Seeking Alpha
Research analyst, long only, growth, value
Profile| Send Message| ()  

Apple (AAPL) is rumored to be considering returning some of its massive cash holding to shareholders, with activist investor, David Einhorn being in the front line of investors criticizing the company following his recent lawsuit. Apple is currently holding $137 billion in idle cash, of which, investors and analysts have expressed different opinions regarding various options on how to use it. Tim Cook was quick to dismiss Einhorn's actions terming them as "silly sideshow," as noted by CNBC. Nonetheless, the probability of returning some cash to shareholders still remains high; actually to some, it is just a matter of an official confirmation.

The implications of returning money to shareholders

Apple has long been known to invest in research and development, and this indeed does involve cash, and a lot of it. The prospect of returning a sizeable amount of cash to shareholders, in what many see as a reaction to the pressure on the company's stock could easily be labeled "a desperate act." A common phrase says, "Desperate times call for desperate measures," so, is Apple trying to endure some desperate times by returning money to shareholders? And should it be desperate?

The company has lost billions in value over the last five and a half months. When Apple launched iPhone 5, there was great promise, which propelled the stock to an all-time high of $705, a situation that triggered robust analyst price targets on the stock, with some believing that $1000 per share was within reach. Nonetheless, that price now seems more like a pipedream for it to happen any time soon. Apple has lost approximately $245 billion in value since hitting $705 in late September. Investors have consistently shown a negative sentiment toward the stock, thereby inflicting further damage to recovery.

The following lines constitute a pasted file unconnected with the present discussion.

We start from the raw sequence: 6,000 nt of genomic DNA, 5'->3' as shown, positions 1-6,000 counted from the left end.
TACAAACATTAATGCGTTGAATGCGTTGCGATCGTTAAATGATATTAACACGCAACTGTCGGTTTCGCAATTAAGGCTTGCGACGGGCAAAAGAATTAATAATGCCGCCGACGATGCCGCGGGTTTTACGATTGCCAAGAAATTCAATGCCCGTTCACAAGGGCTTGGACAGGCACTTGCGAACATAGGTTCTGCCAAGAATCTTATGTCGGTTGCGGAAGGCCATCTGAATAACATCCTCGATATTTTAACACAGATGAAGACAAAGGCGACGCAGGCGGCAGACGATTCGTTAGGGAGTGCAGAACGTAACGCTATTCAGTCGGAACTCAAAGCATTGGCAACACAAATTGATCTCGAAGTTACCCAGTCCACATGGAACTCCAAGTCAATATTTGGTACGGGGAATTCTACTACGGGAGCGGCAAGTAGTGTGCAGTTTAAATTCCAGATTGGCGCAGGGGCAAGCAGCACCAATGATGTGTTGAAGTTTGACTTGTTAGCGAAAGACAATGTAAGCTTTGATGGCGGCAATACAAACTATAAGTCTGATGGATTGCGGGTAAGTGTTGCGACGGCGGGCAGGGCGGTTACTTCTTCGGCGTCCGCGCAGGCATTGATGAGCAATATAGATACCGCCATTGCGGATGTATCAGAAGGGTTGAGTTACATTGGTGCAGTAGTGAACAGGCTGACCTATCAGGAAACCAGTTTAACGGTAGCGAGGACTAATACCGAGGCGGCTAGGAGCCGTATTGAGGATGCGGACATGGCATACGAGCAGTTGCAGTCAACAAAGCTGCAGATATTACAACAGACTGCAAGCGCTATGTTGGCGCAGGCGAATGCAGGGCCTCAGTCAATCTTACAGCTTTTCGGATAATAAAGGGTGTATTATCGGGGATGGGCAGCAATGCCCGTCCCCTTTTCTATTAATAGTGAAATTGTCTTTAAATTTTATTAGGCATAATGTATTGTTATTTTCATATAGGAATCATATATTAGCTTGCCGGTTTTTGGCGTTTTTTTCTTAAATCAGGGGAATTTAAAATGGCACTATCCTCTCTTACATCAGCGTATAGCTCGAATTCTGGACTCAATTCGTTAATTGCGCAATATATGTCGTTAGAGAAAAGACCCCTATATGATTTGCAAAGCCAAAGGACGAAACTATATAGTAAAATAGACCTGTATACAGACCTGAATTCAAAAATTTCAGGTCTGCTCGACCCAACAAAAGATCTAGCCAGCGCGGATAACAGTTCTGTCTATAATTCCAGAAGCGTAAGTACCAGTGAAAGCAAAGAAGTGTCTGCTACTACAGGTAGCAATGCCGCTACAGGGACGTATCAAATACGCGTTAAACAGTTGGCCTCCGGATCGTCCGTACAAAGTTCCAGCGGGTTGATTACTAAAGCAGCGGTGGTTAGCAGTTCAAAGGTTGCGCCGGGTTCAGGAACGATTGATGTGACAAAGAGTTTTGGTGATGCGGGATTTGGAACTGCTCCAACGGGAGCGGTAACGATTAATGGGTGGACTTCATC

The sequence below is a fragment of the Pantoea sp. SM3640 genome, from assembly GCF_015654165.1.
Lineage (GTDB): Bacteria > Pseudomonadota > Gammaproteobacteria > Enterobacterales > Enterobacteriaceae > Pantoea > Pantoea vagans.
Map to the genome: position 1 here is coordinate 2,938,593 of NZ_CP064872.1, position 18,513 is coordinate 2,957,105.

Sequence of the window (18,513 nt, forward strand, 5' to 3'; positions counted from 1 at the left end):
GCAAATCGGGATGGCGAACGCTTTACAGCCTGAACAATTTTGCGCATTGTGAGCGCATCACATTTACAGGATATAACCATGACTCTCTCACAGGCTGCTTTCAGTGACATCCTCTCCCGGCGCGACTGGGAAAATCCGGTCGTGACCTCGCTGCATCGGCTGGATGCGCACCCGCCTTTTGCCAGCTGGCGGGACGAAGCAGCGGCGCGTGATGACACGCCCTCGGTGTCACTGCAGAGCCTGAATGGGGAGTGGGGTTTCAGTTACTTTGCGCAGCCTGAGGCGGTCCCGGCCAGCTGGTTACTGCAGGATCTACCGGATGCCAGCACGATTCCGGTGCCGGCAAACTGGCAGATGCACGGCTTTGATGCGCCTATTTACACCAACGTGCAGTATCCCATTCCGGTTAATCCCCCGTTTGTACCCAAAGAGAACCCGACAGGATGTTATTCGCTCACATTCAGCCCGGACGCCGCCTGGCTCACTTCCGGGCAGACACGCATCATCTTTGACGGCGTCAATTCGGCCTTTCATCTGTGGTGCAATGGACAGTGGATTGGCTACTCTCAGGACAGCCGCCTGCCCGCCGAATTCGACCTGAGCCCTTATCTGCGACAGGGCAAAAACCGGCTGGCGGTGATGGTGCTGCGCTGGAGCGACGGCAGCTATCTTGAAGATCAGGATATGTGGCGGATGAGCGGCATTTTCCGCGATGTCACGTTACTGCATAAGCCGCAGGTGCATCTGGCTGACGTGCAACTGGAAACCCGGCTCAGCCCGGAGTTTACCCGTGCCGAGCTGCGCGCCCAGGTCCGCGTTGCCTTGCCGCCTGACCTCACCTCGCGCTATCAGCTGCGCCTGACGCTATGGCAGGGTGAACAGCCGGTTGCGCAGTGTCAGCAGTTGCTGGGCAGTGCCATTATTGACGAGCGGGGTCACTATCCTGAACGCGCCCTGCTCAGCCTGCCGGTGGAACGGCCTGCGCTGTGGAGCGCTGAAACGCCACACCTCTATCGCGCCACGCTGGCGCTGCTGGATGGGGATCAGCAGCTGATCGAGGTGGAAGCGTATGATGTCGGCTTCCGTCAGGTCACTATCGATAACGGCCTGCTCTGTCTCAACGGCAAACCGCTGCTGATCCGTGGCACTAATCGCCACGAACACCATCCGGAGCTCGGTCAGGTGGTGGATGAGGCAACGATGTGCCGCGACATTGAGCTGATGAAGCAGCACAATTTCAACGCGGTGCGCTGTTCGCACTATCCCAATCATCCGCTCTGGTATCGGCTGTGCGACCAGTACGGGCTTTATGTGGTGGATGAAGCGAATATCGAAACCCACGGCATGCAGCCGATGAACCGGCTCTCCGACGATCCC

Giving back cash could act as a consolation to shareholders for the heavy beating the stock has received over the last five months. Can this restore some confidence? Well a famous saying states that if you give a man a fish, you feed him for a day. So, it would be interesting to see how much fish Apple would be giving to shareholders towards this course. Nevertheless, while the act of giving back to shareholders might seem like it would be taken out of desperation, the net effect might yet pay dividends; and of course that is assuming the company gives an amount unlikely to hurt its future investment plans.

This might give some investors a reason to hold on to the stock despite the plunge, thereby triggering some renaissance of the sorts for the stock price. That is if the forces of demand and supply continue to hold. Momentum traders could soon jump in on bullish prospects, which should further see the stock continue its recovery.

There is nothing wrong with the company's fundamentals, as it remains one of the cheapest stocks in the technology industry, as far as valuation is concerned. Many analysts would share the same thought on Apple's value. It is indeed the momentum traders that have contributed to its woeful plunge in recent months, which was triggered by supply constraints early in CQ4, 2012. This is why the company needs another trigger to mount a recovery campaign, and I believe returning cash to shareholders would be an ace for a play.

Apple's business environment is becoming increasingly competitive, almost on a fortnight basis, as the companies reveal monthly smart devices sales, with Samsung pushing it all the way in the smartphones market. Google (GOOG) is advancing vigorously on the O.S platform, as Android continues to grow its market share. Amazon (AMZN) and Microsoft (MSFT) are also battling out in the tablets arena, a market widely dominated by Apple's iPads. Additionally, there are lawsuits on patent infringements going on in courts almost on a monthly basis, as innovation becomes a key player in this unending battle.

The Bottom Line

Holding $137 billion in cash seems to irk some investors as the company's stock struggles to build up some momentum on recovery. However, had the company reinvested that money, the loss to date in terms of company value could be approaching $300 billion, assuming the same rate of loss in value is applied, that is, about 37%. Therefore, this has been yet another nice play by Apple given it has somehow saved some $50 billion from a potential burnout in the midst of a declining stock price.

Going by the assumption that Apple would announce the issuance of cash back to shareholders, I perceive a turning point, which could this time around prove sustainable. The good news is that this would be coming at a time when Apple is expected to announce new versions of its devices, including a rumored cheaper iPhone to address the low end market. Apple is currently trading at about $444, and although some analysts have already lowered their price target to about $400, or below, I still believe that it's not too late to buy. There is no reason why the company shouldn't hit $600 by the end of 2013, a figure predicted by several analysts.

Source: Apple's Money Back: A Desperate Act?